Thus no official data exists on the ethnic or religious background of perpetrators of this form of child abuse, and local charities have stated publicly that they do not consider it a race issue. But it is worth noting that, when asked by the Times to collate its recent work according to ethnicity, Engage – based in Blackburn and one of the largest multi-agency organisations working on this issue – found that in the past year that 80% of offenders were white. [A meaningless statistic without mentioning what the percentage of white people was of the general population in the sample being discussed. And is this statistic for the whole country, or for northern England, or for Blackburn? And, does this figure refer to ALL cases of child sexual abuse, or to the specific issue of gang-rapists, which is what this article is about?]
There is an ignoble tradition of racialising criminality in this country, in particular sexual offences, from the moral panic [note the use of emotive words] about West Indian pimps in the 1960s to the statistically dubious coverage of African-Caribbean gang rape in the 90s.
Nevertheless, Muslim voices are now being lined up to attest that serial [a crafty get-out] child molestation is not actually sanctioned by the Qur'an [but, as is now well-known, child molestation IS sanctioned - by the example of the founder of the religion]. By building an apparent consensus of voices "bravely" speaking out in the face of accusations of racism, it becomes that much harder for a figure from within the Muslim community to offer a more nuanced perspective or indeed state that these allegations are simply not true. The inevitable and distorting consequence of framing the debate around a "conspiracy of silence" is that it effectively shuts down or taints as mealy-mouthed any criticism. [But the Times article was about precisely such a shut-down. Is discussion only allowed when it does not imply criticism of (some) Muslims?]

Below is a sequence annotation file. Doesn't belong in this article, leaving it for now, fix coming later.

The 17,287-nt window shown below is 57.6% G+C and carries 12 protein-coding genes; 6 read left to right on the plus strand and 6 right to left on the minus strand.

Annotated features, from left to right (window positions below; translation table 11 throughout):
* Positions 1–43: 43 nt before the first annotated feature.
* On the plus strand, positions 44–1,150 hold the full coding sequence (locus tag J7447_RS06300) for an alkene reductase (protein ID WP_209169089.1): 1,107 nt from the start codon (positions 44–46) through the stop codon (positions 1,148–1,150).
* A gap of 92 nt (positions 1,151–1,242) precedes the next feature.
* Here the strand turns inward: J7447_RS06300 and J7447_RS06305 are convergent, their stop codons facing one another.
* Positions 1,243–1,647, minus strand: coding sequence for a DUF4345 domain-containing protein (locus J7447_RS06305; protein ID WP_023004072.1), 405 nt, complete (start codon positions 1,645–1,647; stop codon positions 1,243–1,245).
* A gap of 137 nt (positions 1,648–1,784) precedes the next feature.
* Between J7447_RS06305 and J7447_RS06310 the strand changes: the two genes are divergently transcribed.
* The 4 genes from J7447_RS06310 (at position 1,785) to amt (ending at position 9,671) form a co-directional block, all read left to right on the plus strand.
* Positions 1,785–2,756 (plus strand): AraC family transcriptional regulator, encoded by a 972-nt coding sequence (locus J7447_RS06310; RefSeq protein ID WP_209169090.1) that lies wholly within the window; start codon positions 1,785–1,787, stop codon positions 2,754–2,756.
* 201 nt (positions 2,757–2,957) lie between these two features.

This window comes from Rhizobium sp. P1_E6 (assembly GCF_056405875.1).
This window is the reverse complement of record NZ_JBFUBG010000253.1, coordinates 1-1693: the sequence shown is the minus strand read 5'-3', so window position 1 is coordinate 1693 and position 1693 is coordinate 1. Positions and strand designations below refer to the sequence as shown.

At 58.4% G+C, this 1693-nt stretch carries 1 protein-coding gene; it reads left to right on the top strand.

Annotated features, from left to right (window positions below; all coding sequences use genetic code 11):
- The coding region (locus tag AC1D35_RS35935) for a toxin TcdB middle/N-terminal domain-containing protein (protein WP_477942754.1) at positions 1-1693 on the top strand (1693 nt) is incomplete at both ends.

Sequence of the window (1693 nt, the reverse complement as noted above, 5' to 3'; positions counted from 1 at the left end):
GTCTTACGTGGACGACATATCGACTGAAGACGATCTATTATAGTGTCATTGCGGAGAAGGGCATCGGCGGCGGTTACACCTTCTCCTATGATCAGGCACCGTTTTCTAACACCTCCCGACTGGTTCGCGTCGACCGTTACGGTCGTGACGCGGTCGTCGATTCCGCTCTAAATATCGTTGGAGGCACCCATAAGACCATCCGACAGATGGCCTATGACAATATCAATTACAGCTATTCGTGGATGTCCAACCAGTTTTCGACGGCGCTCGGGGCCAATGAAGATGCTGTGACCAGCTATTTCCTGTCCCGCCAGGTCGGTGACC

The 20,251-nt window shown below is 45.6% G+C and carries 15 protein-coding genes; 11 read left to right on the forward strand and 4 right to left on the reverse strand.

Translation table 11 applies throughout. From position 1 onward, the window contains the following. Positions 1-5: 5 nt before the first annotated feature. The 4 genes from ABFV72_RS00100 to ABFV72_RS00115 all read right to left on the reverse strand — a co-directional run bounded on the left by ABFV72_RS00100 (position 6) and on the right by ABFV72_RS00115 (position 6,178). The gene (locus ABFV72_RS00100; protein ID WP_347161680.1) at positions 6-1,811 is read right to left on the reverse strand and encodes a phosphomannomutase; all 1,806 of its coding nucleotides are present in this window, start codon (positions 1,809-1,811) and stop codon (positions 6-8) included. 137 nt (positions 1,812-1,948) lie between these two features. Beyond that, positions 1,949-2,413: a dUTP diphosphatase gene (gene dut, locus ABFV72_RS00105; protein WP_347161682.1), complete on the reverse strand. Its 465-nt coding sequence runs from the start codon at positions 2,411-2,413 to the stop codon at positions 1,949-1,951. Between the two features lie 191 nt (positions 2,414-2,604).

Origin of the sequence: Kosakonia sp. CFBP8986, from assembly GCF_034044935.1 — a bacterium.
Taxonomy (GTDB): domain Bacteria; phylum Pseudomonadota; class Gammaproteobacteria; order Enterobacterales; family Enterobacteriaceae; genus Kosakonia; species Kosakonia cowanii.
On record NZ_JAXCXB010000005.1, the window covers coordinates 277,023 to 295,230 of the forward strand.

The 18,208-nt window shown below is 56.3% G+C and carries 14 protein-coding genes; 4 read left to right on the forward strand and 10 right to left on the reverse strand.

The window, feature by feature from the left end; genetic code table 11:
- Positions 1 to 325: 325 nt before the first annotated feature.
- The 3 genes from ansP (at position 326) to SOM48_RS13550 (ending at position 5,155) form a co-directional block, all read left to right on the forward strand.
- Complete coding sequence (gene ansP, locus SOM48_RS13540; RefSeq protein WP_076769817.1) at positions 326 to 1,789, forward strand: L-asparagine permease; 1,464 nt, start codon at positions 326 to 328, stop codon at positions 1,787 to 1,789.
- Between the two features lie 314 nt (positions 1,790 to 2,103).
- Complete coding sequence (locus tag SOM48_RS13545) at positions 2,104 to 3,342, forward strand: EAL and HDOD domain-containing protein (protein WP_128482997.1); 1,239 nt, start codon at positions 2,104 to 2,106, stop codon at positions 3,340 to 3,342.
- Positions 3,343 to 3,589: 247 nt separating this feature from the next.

The efforts of the Times to stand up this investigation are certainly considerable: selectively quoting or misquoting [how does she know?] some groups, and inventing a category of "on-street grooming" that does not exist in law and was not recognised by any of the agencies I spoke to. It is also worth asking how responsible it is to provide ammunition to the violent racist extremists already active in these areas on such flawed evidence. [If something terrible is happening, then it is happening. First, she suggests that the accusations are untrue. Then she seems to imply that even if the accusations were true, they must/should be kept from public consumption because such knowledge would ‘provide ammunition to the violent racist extremists’. Thus we must ‘lie for Justice’, as Leftists sometimes dare to put it.]
Meanwhile, the sunlight of investigative inquiry has yet to shine on our legal system which, all agencies agree, fails to cater to the needs of children who – groomed into acquiescence by practised abusers of all creeds and colours – don't present as the perfect victims our limited version of justice demands. [That's in the mind of Libby Brooks - most of us would not have such a desire for "perfect victims". Where is HER evidence for this?]
[As one would expect from a Guardian journalist. Not a single mention of the Koran, Islam or Islamic culture can be found in this article. No. Because the Brown Exotic Oppressed can do no wrong. Wrong can only be done to them. They are never guilty, not even when they fly planes into skyscrapers. Such is the nature of the Guardian’s inverted racism, which allows Exotic Muslims to escape all moral judgement or reprimand.]
[The Guardian Journalist, Libby Brooks.]